David Born, Born Licensing
That’s a huge discrepancy…

Yes. The fact is that UK commercials between 2018 and 2020 were 13.4 times more likely to feature a celebrity, sports star or musician than a fictional character. And that fact allowed us to conclude that fictional characters certainly are significantly under-utilised in advertising.

And why is that, do you think? If fictional characters work so well in advertising, why are they so under-utilised?
We cover some of the reasons in the white paper… Ranging from how the advertising industry approaches the licensing of fictional characters in campaigns to how the licensing industry approaches lending their IP for advertising.

Can you give an example of that; one of the main reasons?
One of the main reasons is because the advertising world generally doesn’t have the experience, knowledge, resource, bandwidth or confidence to manage the licensing process. They’re often more comfortable with what they know, which is licensing music and hiring celebrities, sports stars or musicians.

“People are often more comfortable licensing music and hiring celebrities, sports stars or musicians…”

Okay; it’s unfamiliar territory…
We also know from many conversations with agencies that scripts with characters have often been abandoned before they were given a real chance. That’s simply because people didn’t know who to speak to about licensing, what the costs would be or how long it would take.

Another reason why celebrities, sports stars and musicians appear in more advertising is because they have more focused representation. Talent agents appear to be proactively looking for advertising partnership opportunities for their rosters, whereas the licensing industry, I feel, focuses more on traditional licensing categories. They handle advertising opportunities more on a reactive basis.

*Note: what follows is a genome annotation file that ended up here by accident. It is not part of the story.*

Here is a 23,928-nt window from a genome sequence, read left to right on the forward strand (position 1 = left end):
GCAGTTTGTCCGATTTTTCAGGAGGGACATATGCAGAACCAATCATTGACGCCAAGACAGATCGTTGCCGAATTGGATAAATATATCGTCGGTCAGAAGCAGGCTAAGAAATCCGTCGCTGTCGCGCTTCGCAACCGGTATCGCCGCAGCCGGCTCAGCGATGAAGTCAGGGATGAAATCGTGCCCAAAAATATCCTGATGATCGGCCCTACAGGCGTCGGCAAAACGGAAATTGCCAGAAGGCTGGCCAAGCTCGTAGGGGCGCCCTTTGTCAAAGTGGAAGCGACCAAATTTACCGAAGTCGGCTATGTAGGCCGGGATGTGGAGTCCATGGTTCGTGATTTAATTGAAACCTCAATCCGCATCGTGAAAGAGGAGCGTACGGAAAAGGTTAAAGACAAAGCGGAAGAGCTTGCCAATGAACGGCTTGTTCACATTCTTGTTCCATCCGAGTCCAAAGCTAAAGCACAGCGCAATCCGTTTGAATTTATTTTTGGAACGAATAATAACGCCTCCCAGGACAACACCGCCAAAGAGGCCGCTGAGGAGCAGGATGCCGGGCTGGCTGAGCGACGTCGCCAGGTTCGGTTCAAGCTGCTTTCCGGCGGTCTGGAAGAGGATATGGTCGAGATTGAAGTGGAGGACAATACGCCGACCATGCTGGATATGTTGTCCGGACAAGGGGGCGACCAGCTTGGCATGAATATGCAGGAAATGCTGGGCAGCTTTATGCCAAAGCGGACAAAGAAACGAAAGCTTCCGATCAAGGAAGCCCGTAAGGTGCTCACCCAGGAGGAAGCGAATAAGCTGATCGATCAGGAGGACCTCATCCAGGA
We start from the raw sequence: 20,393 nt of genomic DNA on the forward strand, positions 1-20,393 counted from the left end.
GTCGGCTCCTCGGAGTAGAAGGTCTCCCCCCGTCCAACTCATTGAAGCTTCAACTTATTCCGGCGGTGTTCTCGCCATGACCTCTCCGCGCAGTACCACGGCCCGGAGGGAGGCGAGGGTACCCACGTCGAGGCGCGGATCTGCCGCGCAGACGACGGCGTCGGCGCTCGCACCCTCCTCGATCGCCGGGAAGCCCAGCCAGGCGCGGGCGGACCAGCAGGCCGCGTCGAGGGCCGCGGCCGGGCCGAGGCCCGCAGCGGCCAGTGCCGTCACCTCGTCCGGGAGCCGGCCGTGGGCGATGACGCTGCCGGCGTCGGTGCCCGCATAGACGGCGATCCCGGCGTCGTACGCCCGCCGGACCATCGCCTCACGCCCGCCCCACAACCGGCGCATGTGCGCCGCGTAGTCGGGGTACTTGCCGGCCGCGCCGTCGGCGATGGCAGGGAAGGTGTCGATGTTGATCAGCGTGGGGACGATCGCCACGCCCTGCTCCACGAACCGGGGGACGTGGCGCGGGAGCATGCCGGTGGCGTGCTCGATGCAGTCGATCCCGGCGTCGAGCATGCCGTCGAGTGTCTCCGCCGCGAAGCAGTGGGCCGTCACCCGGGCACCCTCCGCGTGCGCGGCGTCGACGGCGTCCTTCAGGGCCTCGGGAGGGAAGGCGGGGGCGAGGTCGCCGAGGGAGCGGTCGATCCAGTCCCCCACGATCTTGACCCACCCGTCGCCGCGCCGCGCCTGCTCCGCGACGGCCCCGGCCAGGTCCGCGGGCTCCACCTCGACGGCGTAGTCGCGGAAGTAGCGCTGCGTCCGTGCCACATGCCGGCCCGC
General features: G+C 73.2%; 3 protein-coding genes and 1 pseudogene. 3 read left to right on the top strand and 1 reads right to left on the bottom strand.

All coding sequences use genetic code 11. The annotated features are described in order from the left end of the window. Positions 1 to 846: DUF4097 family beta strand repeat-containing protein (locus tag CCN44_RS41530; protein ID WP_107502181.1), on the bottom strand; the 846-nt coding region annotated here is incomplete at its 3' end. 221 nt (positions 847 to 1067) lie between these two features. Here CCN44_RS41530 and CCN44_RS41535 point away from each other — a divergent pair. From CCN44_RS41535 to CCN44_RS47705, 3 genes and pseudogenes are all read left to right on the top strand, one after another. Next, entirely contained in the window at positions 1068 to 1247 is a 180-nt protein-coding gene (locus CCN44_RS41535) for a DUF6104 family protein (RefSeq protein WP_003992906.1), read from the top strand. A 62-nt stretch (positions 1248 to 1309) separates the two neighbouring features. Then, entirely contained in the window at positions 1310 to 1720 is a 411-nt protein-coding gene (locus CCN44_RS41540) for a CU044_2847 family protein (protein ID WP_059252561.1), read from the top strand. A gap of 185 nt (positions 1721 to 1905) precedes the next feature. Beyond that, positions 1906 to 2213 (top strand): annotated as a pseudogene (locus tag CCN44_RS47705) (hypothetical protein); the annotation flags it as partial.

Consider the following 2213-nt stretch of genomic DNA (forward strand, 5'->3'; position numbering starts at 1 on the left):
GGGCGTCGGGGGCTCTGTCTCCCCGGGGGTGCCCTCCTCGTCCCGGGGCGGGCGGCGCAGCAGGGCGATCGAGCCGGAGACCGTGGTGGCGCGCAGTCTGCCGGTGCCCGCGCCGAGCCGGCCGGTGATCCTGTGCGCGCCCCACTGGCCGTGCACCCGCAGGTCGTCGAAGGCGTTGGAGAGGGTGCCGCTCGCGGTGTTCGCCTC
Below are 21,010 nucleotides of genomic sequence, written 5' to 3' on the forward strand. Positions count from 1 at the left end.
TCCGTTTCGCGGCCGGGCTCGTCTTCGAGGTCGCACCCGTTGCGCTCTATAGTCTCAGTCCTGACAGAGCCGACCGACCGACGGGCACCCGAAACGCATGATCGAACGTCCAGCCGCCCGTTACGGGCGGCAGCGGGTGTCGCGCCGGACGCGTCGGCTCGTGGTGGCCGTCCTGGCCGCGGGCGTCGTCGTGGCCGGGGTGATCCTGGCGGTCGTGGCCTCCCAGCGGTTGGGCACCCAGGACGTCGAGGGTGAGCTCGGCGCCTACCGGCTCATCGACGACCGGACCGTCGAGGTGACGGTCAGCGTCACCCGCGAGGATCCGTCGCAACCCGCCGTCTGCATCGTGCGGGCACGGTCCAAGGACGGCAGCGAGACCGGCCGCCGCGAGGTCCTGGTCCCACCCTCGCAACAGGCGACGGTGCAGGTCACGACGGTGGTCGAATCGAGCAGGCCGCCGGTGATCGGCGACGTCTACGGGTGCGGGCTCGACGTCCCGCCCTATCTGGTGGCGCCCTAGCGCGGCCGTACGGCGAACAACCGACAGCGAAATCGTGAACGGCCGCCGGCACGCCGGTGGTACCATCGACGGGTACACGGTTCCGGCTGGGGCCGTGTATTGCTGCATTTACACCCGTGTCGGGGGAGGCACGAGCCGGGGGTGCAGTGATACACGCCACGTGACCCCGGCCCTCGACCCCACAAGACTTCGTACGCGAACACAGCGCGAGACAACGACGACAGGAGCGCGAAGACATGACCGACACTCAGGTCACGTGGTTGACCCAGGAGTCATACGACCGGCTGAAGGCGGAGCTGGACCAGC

Presumably, then, you feel the licensors you represent are being smart in seeing clear opportunities here?
Yes, I think that’s fair to say! And the licensors we represent are not only smart to see those opportunities but also to appreciate they may not have the resources available to proactively engage with the advertising community to the extent that’s needed. So, they’ve appointed us to do it for them. As a result, we’ve delivered some incredible campaigns with the characters and IP, resulting in incremental revenue for licensors we represent and significant media value to support their IP.

Well, let me ask you this: what campaigns are out there, do you think, that have nailed it? What can you point to and say, “This is getting it right. This is how it’s done.”?
Shall I start with one that we worked on? Or someone else’s?

David Born, Born Licensing
Let’s start with yours, and then someone else…